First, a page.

Wednesday, September 05, 2012

Meritocracy Round 3

Continuing from Round 1 and Round 2, right into chapter 4 which deals with private industry and the transition from seniority to merit based advancement.  Because age is as inefficient a measurement of worth as what class you are born of the "class" of old men had to be by passed or the meritocracy would have been another gerontocracy.  The result was a blend of the best of the American model and British education meritocracy model , competition for life.  Prior to WWII the lure of a steady paycheck would pluck students away from education into industry but an unnamed act in 1944 (I assume mandatory primary education or something similar) started to slow the flow of able minded from school to industry.  This forced industry to recruit from grammar school and university.  The author bats away the notion that people trained in a specific industry would be better capable of running the businesses than generally educated students with no industry experience (I can think of several instances of this being proved decidedly wrong already).  Because the competition for the best talent was leading to some abuses the government stepped in and began allocating talent to industry as it suited the national agenda.  Essentially pouring brains from the school "factory" into the industries that the government wanted to grow.  This put the government in total control of industry and the economy (the potential for and probable actual occurrence of abuse should this type of a system ever be implemented are so obvious I hope it would deter the building of such a system).

While the advancement of merit in the schools was releatively smooth, in industry seniority was more deeply ingrained and harder to route.  The deference to older people was (somewhat literally) beaten into school children by larger and older children and stayed with them for life.  The socialist movement that supplanted the legitimacy of inheritance was also working against rule by the old, but it proceeded rather piecemeal with individual old men being dethroned rather than all at once.  This was likely due to the age war being less cut and dry than the wealthy vs poor as some on both sides of the age divide where not true to their own interests.  Particularly so where those that had to change jobs; they didn't want to have to start over as an apprentice so they argued for merit based placement.  A major stumbling block for the seniority system was the set retirement date, if someone wanted to advance someone else had to retire for the rung on the ladder to open up, and people that stayed on past retirement delayed the advancement of many people below them.  It was those people that didn't want to retire that argued for merit as a way to judge that their abilities had not declined so far as to necessitate they leave.  One of the reasons it was so difficult was the ease with which it could be measured, and Unions favored it because injustice was simple to spot.  This argument fell by the wayside as more effective methods of measuring merit where developed as well as increased transparency of the merit scores to remedy the mistrust.  It was because you could go down to the central testing facilities and look up the scores of your peers you where assured that they had the position they deserved.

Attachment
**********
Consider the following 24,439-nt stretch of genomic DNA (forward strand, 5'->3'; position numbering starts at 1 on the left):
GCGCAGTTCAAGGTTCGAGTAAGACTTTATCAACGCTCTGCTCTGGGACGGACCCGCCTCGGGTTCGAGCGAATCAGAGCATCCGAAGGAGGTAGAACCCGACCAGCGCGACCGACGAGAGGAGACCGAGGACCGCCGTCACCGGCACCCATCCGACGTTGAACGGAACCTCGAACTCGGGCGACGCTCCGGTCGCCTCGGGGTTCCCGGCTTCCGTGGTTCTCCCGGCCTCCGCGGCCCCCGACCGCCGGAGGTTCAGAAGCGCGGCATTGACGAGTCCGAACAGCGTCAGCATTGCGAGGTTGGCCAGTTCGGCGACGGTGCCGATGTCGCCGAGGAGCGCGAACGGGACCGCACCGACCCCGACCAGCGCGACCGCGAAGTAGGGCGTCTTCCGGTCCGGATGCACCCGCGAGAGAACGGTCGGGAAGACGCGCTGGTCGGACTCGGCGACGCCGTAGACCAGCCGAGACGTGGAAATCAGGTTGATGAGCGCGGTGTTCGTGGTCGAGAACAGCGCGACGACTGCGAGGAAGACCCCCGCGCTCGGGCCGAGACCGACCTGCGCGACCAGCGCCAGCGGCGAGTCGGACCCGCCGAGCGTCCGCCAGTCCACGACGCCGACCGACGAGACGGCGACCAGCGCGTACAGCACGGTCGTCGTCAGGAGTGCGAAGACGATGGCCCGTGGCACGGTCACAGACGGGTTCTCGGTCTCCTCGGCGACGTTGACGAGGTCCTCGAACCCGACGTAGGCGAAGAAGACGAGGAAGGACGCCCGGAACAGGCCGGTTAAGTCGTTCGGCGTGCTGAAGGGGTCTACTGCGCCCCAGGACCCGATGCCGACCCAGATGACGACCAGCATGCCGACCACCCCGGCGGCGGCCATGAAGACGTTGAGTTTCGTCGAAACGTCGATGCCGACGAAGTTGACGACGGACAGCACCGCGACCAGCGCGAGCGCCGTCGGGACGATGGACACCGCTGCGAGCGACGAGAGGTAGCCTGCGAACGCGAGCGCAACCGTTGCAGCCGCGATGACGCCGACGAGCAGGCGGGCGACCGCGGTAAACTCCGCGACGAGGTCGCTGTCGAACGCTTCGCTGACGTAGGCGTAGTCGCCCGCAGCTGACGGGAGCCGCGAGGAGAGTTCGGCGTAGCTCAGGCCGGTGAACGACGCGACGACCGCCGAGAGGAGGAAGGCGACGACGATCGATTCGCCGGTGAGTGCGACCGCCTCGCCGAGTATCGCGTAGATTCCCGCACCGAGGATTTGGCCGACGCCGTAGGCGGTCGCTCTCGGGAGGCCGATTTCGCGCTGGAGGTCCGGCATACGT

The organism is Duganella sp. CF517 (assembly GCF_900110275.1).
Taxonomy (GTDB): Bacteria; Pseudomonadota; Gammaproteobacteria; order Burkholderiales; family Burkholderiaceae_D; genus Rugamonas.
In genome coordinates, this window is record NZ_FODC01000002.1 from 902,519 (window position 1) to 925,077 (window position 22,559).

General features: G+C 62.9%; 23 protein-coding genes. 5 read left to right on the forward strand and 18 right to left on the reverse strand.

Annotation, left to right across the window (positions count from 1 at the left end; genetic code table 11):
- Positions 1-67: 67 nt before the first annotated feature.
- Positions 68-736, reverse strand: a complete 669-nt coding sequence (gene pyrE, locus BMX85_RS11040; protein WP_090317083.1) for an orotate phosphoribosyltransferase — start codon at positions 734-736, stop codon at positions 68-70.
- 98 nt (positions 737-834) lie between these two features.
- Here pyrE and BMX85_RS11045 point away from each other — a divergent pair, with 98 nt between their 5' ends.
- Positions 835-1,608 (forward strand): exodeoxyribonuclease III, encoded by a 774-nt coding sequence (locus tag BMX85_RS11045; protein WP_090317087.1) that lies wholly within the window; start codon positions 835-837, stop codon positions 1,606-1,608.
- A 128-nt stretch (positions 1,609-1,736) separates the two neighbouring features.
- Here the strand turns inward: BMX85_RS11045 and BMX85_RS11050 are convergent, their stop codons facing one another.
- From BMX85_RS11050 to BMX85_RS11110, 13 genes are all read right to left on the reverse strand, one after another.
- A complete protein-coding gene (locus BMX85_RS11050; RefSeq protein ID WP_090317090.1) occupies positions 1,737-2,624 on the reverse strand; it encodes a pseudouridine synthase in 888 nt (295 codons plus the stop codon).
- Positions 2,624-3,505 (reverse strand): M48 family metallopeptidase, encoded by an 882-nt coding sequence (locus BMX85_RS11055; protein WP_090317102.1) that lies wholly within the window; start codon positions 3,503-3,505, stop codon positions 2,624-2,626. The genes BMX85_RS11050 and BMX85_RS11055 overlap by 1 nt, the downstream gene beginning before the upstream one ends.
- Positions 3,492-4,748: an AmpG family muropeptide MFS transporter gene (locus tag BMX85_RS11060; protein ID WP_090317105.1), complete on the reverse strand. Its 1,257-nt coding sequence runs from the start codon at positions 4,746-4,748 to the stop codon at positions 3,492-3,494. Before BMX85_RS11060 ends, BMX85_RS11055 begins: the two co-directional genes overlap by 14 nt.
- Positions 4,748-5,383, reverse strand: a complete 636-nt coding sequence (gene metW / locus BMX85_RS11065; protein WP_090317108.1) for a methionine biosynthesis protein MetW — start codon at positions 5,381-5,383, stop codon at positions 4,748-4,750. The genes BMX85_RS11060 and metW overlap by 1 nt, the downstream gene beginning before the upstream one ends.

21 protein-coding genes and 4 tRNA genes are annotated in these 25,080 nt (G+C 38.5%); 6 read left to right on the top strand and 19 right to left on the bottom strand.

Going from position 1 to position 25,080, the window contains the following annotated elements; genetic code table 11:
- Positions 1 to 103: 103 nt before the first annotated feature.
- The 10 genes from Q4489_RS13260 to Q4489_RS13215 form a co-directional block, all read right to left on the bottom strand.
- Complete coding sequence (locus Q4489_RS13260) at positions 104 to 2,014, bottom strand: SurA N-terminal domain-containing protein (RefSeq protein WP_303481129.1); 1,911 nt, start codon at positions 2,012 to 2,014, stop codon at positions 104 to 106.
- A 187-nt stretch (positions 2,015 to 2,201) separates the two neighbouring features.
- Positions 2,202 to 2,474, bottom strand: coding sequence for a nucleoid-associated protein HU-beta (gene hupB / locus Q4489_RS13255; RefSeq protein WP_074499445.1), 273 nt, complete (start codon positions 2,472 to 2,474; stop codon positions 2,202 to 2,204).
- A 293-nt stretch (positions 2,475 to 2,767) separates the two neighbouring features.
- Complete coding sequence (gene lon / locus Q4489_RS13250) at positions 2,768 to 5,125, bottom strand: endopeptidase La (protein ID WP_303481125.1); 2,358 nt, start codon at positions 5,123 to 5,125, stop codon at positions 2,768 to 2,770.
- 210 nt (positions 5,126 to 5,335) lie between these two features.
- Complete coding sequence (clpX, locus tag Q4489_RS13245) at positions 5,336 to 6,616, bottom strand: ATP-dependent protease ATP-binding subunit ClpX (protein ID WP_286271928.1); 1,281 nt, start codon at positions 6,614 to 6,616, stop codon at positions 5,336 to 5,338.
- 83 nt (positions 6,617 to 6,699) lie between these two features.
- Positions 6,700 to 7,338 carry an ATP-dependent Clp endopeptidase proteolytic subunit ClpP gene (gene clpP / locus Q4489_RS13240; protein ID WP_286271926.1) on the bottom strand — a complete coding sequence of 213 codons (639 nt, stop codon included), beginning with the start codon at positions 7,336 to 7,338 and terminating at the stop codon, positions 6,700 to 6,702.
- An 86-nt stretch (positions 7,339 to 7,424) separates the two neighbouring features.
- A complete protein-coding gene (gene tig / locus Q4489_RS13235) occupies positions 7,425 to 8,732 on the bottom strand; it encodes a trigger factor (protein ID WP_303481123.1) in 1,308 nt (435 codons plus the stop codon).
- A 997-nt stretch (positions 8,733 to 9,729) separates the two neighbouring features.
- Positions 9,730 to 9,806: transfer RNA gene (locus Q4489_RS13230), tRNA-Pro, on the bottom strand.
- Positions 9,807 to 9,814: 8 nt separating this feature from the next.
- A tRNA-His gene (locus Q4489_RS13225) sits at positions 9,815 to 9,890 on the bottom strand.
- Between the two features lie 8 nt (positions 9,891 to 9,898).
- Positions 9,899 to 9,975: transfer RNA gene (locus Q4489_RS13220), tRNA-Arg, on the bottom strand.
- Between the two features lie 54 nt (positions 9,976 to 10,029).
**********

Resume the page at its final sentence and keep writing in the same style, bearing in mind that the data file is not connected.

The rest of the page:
As this is the final Chapter in part one the author summarizes his points really exceptionally well,  and sets up the second half of the book that will examine why it may be that the less educated are rising up against the meritocracy by looking at the social structure that the Meritocracy has created.  He warns that though the few of the lower class are exceptional, as a mass they are formidable.  In particular Young identifies two types of people that form the lower class.  The majority being the unintelligent children of unintelligent people, and the minority being the stupid children of brilliant people.  For the latter group Young points out that they where born into luxury, and unable to attain it for themselves.  In ages gone by their parents could have heaped resources on them to make sure that they maintained some of the comforts of their childhood, but the discontent of having to live poorly after knowing such highs must be particularly acute.  Given that they are almost universally inarticulate it's no wonder that they support the (fictional) revolt that has given them a voice where before they had none.

Continue to Part 4 >>>

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